# # System Integrity Protection (SIP) in El Capitan
APLawrence.com -  Resources for Unix and Linux Systems, Bloggers and the self-employed

System Integrity Protection (SIP) in El Capitan

I've removed advertising from most of this site and will eventually clean up the few pages where it remains.

While not terribly expensive to maintain, this does cost me something. If I don't get enough donations to cover that expense, I will be shutting the site down in early 2020.

If you found something useful today, please consider a small donation.



Some material is very old and may be incorrect today

© May 2019 Anthony Lawrence

Here's a fun little exercise on El Capitan:


[email protected]:~$ su - apl
Password:

iMac:~ apl$ 
iMac:~ apl$ sudo su -
Password:
iMac:~ root# echo ls > /usr/bin/foobydoo
-sh: /usr/bin/foobydoo: Operation not permitted
iMac:~ root# 
 


What's going on? It's SIP (System Integrity Protection, also known as "Rootless") in the latest OS X. It protects /usr, /bin, /System, and /sbin from writing, even by root. It also won't allow you to debug certain protected system processes and you cannot use unsigned kernel extensions at all.

Of course this is good for system security, but it has also killed some apps outright and caused major changes in others.

System Integrity Protection (SIP) in El Capitan kills some apps

In some cases, you can still use the app by disabling SIP, installing the app and then renabling SIP. You do that by booting into the Recovery partition and using the csrutil tool.

$ csrutil
usage: csrutil 
Modify the System Integrity Protection configuration. All configuration changes apply to the entire machine.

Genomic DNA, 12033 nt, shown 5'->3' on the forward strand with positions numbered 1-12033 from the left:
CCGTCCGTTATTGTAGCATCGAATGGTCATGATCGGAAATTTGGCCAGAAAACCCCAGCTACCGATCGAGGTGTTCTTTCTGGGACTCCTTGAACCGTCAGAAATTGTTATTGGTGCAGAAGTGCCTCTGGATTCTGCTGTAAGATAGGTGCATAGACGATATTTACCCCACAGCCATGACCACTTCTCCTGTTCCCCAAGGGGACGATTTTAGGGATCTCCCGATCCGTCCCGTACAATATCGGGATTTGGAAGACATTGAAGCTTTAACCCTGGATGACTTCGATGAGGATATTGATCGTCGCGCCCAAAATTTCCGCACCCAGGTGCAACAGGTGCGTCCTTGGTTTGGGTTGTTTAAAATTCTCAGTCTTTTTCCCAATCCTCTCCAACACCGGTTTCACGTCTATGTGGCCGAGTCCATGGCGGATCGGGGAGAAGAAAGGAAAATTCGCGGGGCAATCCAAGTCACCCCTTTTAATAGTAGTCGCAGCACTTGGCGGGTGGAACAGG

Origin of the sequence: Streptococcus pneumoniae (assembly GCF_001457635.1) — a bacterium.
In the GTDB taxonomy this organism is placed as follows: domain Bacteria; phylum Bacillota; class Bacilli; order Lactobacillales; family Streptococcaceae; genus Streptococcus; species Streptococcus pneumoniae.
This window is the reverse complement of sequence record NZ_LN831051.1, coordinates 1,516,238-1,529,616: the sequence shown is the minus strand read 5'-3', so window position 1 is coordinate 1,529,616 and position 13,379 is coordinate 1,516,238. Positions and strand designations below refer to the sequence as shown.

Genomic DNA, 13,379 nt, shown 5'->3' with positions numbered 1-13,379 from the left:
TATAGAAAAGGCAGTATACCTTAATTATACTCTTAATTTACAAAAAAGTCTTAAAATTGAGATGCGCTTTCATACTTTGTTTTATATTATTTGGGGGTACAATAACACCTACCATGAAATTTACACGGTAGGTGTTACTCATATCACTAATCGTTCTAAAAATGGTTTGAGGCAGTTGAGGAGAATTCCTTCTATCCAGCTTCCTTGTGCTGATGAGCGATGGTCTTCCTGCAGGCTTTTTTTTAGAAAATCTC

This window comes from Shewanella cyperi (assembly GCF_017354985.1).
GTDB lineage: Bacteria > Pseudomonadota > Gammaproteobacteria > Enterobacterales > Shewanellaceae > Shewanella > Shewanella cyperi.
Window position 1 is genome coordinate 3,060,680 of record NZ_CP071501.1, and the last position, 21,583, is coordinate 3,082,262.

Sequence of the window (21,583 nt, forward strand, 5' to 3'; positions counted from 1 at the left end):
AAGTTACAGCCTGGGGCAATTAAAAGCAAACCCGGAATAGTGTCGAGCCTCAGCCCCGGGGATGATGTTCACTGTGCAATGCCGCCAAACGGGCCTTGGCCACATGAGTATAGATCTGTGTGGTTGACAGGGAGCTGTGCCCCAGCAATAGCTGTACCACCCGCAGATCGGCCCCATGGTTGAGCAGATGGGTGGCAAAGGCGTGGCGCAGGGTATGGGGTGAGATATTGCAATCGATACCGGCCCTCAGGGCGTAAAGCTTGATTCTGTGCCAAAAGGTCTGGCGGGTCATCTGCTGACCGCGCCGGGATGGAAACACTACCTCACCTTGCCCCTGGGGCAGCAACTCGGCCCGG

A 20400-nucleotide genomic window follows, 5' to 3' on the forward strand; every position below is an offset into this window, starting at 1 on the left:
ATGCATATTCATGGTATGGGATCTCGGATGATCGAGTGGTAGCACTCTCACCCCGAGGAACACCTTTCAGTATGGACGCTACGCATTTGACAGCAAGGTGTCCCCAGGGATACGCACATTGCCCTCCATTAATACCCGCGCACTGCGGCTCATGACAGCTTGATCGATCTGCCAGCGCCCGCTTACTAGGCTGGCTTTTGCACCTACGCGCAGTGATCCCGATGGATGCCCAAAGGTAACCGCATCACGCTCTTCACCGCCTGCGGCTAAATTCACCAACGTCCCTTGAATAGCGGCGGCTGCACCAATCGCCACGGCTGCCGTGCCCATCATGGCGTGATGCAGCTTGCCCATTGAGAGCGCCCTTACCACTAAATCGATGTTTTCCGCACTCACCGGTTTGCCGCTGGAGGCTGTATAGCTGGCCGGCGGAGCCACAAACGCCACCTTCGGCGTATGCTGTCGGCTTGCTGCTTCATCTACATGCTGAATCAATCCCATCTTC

Available commands:
    disable
        Disable the protection on the machine. Requires a reboot.
    enable
        Enable the protection on the machine. Requires a reboot.
    status
        Display the current configuration.



Most of us won't need to be concerned about any of this.

Use and Abuse of /usr/local/bin


If you found something useful today, please consider a small donation.



Got something to add? Send me email.





(OLDER)    <- More Stuff -> (NEWER)    (NEWEST)   

Printer Friendly Version

->
-> System Integrity Protection (SIP) in El Capitan


Inexpensive and informative Apple related e-books:

Photos: A Take Control Crash Course

Take Control of High Sierra

Take Control of Numbers

Take Control of Parallels Desktop 12

El Capitan: A Take Control Crash Course





More Articles by © Anthony Lawrence





Printer Friendly Version

Have you tried Searching this site?

This is a Unix/Linux resource website. It contains technical articles about Unix, Linux and general computing related subjects, opinion, news, help files, how-to's, tutorials and more.

Contact us


Printer Friendly Version





Anyone even peripherally involved with computers agrees that object-oriented programming (OOP) is the wave of the future. Maybe one in 50 of them has actually tried to use OOP – which has a lot to do with its popularity (Steve Steinberg)




Linux posts

Troubleshooting posts


This post tagged:

Apple

Security

Troubleshooting



Unix/Linux Consultants

Skills Tests

Unix/Linux Book Reviews

My Unix/Linux Troubleshooting Book

This site runs on Linode